In the last place, had I thought, the Distinctness of the Picture, which (for instance) a Twelf foot Object glass casts into a darken'd room, to be so contrary to me as N. is pleased to affirm, I should have waved my Theory in that point before I propounded it. For, that I had thought on that difficulty, you may easily guess by an expression, somewhere in my first Letter*[1] , to this purpose; That I wonder'd, how Telescopes could be brought to so great perfection by Refractions which were so Irregular. But, to take away the difficulty, I must acquaint you first, That, though I put the greatest Lateral error of the rays from one another to be about 150 of the Glasses diameter; yet their greater error from the Points on which they ought to fall, will be <6111> but 1100 of that diameter: And then, that the rays, whose error is so great, are but very few in comparison to those, which are refracted more Justly; for, the rays which fall upon the middle-parts of the Glass, are refracted with sufficient exactness, as also are those that fall near the perimeter and have a mean degree of Refrangibility; So that there remain only the rays, which fall near the perimeter and are most or least refrangible to cause any sensible confusion in the Picture. And these are yet so much further weaken'd by the greater space, through which they are scatter'd, that the Light which falls on the due point, is infinitely more dense than that which falls on any other point round about it. Which though it may seem a Paradox, yet is certainly demonstrable. Yea, although the Light, which passes through the middle parts of the Glass, were wholly intercepted, yet would the remaining light convene infinitely more dense at the due points, than at other places. And by this excess of Density, the Light, which falls in or invisibly near the just point, may, I conceive, strike the sensorium so vigorously, that the impress of the weak light, which errs round about it, shall, in comparison, not be strong enough to be animadverted, or to cause any more sensible confusion in the Picture than is found by Experience.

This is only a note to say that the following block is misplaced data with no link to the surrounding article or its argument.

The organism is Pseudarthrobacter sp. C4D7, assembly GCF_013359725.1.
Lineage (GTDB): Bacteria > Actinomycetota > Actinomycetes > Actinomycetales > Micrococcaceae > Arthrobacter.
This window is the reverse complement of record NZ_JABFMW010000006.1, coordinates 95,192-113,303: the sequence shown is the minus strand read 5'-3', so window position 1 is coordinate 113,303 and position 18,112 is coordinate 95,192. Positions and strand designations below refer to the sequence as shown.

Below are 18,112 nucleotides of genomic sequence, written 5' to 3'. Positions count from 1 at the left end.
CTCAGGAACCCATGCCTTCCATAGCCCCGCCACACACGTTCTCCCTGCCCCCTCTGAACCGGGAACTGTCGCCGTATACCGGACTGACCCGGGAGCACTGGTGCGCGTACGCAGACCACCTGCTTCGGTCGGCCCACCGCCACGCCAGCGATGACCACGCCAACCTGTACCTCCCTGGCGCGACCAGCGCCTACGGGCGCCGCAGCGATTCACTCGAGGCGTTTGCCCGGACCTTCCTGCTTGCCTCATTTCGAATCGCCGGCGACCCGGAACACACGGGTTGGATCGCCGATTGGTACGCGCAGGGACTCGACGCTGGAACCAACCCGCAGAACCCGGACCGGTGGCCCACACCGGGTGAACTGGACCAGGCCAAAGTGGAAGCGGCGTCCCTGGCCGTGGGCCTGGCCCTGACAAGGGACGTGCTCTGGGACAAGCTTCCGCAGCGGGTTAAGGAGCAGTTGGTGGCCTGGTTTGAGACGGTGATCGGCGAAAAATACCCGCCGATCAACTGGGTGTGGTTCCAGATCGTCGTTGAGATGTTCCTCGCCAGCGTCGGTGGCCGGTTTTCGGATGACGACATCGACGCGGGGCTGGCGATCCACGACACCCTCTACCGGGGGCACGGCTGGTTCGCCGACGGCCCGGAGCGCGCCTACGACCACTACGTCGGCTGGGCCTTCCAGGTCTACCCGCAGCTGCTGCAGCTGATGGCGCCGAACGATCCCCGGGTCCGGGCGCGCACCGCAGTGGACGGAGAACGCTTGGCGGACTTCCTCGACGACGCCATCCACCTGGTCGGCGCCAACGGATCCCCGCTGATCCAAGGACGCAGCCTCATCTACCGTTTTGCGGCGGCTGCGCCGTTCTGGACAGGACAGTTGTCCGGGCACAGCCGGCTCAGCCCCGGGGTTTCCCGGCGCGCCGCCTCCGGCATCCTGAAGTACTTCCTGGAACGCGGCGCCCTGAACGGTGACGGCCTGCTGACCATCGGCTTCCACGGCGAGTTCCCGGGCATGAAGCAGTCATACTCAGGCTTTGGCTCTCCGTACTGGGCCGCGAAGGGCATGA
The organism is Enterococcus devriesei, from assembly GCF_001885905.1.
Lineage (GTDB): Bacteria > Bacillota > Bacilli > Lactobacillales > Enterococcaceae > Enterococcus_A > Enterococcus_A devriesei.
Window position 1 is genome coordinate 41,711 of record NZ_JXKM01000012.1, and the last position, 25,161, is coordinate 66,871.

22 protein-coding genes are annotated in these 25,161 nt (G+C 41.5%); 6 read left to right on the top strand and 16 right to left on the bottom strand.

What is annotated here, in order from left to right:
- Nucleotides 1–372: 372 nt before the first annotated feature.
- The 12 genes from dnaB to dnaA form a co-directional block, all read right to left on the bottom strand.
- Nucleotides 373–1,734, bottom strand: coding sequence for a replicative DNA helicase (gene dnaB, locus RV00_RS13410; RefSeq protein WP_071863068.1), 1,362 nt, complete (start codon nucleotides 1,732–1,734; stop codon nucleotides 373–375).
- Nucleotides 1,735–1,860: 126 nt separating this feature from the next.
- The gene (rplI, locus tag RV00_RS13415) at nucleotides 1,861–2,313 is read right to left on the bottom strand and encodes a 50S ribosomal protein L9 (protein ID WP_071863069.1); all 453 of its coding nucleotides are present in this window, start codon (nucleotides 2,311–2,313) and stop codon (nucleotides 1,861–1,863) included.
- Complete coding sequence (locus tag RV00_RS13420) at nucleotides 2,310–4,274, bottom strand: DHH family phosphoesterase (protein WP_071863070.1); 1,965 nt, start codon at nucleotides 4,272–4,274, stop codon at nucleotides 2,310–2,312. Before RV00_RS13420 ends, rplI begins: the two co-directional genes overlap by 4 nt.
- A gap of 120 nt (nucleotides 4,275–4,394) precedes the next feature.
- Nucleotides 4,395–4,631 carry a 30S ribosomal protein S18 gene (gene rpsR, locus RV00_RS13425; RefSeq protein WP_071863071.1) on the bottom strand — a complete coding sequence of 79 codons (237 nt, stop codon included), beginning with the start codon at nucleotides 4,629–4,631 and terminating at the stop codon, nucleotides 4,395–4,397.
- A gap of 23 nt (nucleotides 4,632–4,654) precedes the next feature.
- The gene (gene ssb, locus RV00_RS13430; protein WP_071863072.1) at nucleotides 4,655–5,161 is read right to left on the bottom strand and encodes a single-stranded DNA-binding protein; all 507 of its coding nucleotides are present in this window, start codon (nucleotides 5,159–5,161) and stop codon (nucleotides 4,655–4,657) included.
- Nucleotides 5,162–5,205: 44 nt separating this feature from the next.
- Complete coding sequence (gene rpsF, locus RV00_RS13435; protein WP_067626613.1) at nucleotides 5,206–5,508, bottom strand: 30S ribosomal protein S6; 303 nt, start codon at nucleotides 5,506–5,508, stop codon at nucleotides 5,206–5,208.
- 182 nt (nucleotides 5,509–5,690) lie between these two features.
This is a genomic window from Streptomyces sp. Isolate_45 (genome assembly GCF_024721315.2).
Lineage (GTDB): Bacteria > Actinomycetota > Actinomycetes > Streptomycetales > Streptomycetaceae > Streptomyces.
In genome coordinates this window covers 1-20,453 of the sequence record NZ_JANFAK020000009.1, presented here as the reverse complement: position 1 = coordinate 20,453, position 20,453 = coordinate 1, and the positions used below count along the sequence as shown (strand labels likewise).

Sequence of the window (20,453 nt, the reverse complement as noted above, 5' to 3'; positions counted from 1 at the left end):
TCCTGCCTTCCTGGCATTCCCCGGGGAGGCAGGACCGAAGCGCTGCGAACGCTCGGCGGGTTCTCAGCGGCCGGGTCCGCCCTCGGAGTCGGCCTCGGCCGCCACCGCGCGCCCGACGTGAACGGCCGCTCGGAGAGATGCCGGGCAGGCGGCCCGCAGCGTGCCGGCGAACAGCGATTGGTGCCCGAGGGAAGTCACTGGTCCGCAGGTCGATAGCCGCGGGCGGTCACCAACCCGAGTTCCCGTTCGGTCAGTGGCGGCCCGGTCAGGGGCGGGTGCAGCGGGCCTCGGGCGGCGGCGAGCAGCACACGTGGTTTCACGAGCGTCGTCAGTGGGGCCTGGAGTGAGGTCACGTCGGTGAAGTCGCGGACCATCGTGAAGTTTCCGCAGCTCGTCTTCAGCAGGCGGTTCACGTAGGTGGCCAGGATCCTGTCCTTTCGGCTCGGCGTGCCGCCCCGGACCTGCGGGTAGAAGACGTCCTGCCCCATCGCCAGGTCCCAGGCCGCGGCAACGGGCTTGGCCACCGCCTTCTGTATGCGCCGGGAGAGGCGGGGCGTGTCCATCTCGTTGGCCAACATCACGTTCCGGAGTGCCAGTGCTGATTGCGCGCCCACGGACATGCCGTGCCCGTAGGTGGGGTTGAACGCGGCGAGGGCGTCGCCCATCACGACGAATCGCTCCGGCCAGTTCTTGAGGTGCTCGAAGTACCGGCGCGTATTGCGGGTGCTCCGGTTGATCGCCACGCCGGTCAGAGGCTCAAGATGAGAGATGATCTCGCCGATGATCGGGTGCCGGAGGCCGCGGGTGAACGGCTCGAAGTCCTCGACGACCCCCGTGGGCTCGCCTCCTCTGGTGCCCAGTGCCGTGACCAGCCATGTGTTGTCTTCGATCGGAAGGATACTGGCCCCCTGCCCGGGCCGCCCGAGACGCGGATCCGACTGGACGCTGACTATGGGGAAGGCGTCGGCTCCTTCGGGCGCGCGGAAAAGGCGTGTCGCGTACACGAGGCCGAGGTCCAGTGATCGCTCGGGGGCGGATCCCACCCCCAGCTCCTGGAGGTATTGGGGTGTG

This, I conceive, is enough to shew, Why the Picture appears so distinct, notwithstanding the Irregular refraction. But, if this satisfie not, N. may try, if he please, how distinct the Picture will appear, when all the Lens is cover'd excepting a little hole next to its edge on one side only: And, if in this case he please to measure the breadth of the colors thus made at the edge of the Suns picture, he will perhaps find it to approach nearer to my proportion than he expects.

[1] * See Numb. 80. p. 3079.

© 2017 The Newton Project

Professor Rob Iliffe
Director, AHRC Newton Papers Project

Scott Mandelbrote,
Fellow & Perne librarian, Peterhouse, Cambridge

Faculty of History, George Street, Oxford, OX1 2RL - newtonproject@history.ox.ac.uk

Privacy Statement

  • University of Oxford
  • Arts and Humanities Research Council
  • JISC